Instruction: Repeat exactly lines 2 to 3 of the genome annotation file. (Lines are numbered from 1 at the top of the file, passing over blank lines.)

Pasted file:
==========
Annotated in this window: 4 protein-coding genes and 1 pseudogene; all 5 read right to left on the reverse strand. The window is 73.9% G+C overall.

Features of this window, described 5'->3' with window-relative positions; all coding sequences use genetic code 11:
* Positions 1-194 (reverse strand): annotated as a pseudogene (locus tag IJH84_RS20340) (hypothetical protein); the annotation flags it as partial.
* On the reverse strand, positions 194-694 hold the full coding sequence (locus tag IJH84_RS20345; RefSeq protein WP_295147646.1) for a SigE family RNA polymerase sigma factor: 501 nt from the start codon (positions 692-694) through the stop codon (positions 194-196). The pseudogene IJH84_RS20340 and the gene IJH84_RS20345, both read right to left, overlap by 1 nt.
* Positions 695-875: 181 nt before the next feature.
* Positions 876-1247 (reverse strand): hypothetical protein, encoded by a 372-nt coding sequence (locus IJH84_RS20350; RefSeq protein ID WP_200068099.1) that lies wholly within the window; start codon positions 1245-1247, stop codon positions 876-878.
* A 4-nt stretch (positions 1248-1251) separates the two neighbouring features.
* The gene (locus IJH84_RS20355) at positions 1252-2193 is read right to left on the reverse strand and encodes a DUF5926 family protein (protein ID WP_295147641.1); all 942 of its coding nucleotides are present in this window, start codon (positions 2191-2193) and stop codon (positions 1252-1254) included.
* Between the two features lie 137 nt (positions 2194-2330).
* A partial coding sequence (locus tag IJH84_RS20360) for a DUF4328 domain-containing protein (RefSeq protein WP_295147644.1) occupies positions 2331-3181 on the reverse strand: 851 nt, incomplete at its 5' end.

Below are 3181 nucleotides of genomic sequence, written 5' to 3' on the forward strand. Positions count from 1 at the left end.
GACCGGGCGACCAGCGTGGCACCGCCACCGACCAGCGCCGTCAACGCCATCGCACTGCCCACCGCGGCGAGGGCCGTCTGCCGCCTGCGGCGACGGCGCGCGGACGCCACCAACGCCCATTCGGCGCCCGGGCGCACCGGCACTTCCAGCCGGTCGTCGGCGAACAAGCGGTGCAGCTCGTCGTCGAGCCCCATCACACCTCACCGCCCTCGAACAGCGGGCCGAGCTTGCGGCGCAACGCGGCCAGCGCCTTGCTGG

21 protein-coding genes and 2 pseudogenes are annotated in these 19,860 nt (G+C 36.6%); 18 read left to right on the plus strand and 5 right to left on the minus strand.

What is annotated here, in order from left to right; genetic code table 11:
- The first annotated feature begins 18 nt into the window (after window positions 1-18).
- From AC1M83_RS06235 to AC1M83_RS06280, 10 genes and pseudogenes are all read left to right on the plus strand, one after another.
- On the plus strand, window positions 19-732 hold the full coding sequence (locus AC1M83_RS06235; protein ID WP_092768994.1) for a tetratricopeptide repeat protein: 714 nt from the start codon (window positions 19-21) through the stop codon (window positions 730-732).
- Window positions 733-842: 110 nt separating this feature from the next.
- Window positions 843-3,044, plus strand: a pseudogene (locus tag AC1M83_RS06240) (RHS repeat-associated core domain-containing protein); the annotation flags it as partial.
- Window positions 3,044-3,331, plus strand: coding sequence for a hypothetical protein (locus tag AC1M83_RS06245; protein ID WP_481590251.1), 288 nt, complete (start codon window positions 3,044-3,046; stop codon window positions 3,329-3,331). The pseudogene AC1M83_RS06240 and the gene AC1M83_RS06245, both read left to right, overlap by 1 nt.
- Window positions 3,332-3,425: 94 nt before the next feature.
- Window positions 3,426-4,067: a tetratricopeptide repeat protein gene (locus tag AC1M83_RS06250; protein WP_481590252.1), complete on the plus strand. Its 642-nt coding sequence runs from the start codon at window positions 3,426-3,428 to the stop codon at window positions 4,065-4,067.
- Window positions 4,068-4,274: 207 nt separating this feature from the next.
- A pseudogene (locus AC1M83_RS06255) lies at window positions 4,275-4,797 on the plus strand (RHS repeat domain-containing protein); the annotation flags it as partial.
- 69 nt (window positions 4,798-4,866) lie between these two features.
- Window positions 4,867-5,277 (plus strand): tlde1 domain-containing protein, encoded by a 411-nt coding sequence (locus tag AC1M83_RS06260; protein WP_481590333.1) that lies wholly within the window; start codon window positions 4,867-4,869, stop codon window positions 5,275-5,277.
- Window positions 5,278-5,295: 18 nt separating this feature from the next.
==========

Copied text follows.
Features of this window, described 5'->3' with window-relative positions; all coding sequences use genetic code 11:
* Positions 1-194 (reverse strand): annotated as a pseudogene (locus tag IJH84_RS20340) (hypothetical protein); the annotation flags it as partial.